When the pandemic hit, the Dorchester Collection closed seven of its nine hotels but did not lay off any staff members. Guiding the hotel management company through the pandemic was CEO Christopher Cowdray, who has been at its helm since 2007. “We demonstrated as a company that we were going to not only look after you financially but also make sure that you had total job security,” he says. “We communicated that to ensure employees were brought along on that journey.”
The Dorchester Collection operates iconic hotels such as The Dorchester in London, Hôtel Plaza Athénée in Paris, The Beverly Hills Hotel, and Hotel Eden in Rome. This fall, the group will debut its latest property—The Lana in Dubai, housed in a building designed by Norman Foster.
Last year was the most profitable in the company’s history, despite its top earner, The Dorchester, being shuttered during most of 2022. Although Cowdray says much of that success was because “the top had come off the pressure cooker” after two years of travel restrictions, he also credits the company’s emphasis on happy staff—a key tenet of its We Care philosophy—with helping the hotels bounce back quickly post-pandemic. “We know how very important our people are to our success and to the relationships with our guests,” he says.
Cowdray has honed his instinct for hospitality over a more than 40-year career. Born and raised in Zimbabwe, he considered becoming a chartered accountant but the world of hospitality beckoned with the promise of travel. After studying hotel management, he cut his teeth managing Saudi Arabia’s palace division in Riyadh and Dammam, where the kingdom hosted heads of state and foreign dignitaries. Managerial posts at the Inter-Continental in Muscat followed in the early 1990s. By 1998, he added managing director of the storied Claridge’s hotel in London to his résumé. Then, in 2004, another illustrious institution in the British capital came calling.
Cowdray originally joined The Dorchester hotel as general manager. During his three-year tenure, he oversaw the renovation of its public areas and roof suites. At the time, the Dorchester Collection owned five individually operated hotels. “There was no synergy amongst the five of them at all,” he says. Cowdray pitched the idea to create a management company that would administer the properties in a cohesive manner and allow for expansion of the company’s portfolio. Cowdray was appointed CEO of the new management company in 2007. Since then, he has expanded the brand to include 10 hotels and five residential properties across Europe, the UAE and the U.S. A hotel in Japan’s tallest skyscraper is set to open in Tokyo in 2028. Cowdray is also looking to open in key markets including New York, Shanghai, Beijing, Sydney and Singapore.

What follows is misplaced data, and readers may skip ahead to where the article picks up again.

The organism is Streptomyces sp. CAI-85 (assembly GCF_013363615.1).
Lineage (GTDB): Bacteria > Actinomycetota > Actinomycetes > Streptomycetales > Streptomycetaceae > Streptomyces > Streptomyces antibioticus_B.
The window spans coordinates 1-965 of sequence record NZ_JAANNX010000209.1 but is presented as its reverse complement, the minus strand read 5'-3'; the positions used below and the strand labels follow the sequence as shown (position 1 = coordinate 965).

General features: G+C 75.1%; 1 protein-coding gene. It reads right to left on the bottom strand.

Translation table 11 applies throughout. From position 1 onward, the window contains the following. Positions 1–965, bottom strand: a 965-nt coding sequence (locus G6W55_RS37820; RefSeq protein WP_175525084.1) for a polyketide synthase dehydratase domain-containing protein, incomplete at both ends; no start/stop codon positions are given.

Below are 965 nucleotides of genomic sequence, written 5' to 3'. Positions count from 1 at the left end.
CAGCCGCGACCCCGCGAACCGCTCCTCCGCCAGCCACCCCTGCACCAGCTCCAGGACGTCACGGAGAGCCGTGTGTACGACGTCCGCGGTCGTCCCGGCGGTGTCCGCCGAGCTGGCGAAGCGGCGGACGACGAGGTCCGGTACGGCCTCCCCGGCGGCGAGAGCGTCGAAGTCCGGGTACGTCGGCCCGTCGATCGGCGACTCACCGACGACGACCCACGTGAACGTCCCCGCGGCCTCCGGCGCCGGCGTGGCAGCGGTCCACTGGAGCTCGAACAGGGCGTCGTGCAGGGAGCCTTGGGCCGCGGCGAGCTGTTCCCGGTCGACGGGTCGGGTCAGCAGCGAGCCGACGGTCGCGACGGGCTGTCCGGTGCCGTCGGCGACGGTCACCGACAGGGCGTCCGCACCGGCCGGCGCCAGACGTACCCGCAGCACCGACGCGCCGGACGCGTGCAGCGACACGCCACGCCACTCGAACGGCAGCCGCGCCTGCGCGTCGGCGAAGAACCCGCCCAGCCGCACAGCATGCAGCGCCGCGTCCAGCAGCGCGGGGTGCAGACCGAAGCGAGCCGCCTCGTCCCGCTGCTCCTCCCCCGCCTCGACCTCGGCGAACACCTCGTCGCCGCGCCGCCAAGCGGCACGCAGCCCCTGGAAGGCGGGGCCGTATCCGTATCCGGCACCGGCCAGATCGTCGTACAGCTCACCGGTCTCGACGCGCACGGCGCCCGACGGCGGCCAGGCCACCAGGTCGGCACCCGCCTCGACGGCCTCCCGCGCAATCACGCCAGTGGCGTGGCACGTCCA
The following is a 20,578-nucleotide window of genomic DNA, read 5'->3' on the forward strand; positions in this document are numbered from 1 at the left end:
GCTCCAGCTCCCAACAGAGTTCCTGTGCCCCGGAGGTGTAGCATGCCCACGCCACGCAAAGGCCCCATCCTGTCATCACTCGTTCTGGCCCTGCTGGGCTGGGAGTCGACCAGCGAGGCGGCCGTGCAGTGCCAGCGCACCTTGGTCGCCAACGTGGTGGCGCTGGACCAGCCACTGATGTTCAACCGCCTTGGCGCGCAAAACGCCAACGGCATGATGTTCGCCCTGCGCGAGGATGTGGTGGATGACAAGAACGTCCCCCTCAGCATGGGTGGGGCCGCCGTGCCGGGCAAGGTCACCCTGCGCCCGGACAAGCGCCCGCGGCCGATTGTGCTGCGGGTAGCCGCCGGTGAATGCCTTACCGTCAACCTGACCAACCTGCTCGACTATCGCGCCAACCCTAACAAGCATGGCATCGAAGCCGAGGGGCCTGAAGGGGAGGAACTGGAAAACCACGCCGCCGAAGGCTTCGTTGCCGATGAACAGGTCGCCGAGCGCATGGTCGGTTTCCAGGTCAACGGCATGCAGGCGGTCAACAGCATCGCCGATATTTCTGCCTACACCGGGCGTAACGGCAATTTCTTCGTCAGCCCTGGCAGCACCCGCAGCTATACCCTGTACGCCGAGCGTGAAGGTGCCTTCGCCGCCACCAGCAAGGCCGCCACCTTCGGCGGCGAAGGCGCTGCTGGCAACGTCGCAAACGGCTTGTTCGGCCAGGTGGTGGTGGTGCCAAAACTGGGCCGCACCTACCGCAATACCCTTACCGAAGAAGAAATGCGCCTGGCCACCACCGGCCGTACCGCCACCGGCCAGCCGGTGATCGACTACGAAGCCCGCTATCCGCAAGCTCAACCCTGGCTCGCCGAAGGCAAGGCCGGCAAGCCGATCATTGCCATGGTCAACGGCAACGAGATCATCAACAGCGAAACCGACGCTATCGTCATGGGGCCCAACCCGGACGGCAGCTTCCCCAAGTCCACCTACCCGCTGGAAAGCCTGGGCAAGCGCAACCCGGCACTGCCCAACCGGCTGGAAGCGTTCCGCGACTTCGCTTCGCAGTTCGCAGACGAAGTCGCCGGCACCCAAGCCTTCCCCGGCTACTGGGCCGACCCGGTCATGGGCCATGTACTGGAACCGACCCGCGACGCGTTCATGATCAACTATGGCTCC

The post-pandemic era comes with a new set of challenges for the hospitality industry. Cowdray says its current biggest obstacle is finding the right people. “A lot of things changed during the pandemic: people’s perceptions, changing habits, considering different career paths, working from home, all of those factors have impacted the labor market,” he says, adding that he believes this is a transitional period that will settle over the next two years.
Sustainability is another challenge, one that is “very high on our agenda.” When Coworth Park in Ascot opened in 2010, it was “probably one of the most advanced hotels in this country in terms of sustainability,” he says. Air conditioning is provided by naturally cool air coming in through underground heat pumps rather than mechanical coolers. A biomass boiler runs on willow trees specifically planted on the property for energy use. And at Los Angeles’ Hotel Bel-Air, solar panels will provide 100 percent of the electricity by the end of the year. The Dorchester Collection is also working on eradicating plastic from all properties.
Cowdray’s tenure leading some of the world’s most prestigious hotels has taught him many lessons, but “Covid is by far the biggest,” he says. “In hotels you’re always in crises of some sort, whether we have a flood or maybe a small fire. But Covid was very different. You had this situation that was completely out of your control. Making sure you brought your teams along with you required continuous energy to make sure there was strong communication.” That included company-wide activities such as cooking competitions and celebrations for staff members over Zoom. But Cowdray acknowledges that the pandemic’s silver lining is that it made the Dorchester Collection a “much stronger organization culturally than we were before.”
As he’s talking, an alarm goes off. A colleague comes in and says there’s a gas leak in the building and they must evacuate. As Cowdray signs off he says with a laugh, “I love a crisis, as you see.”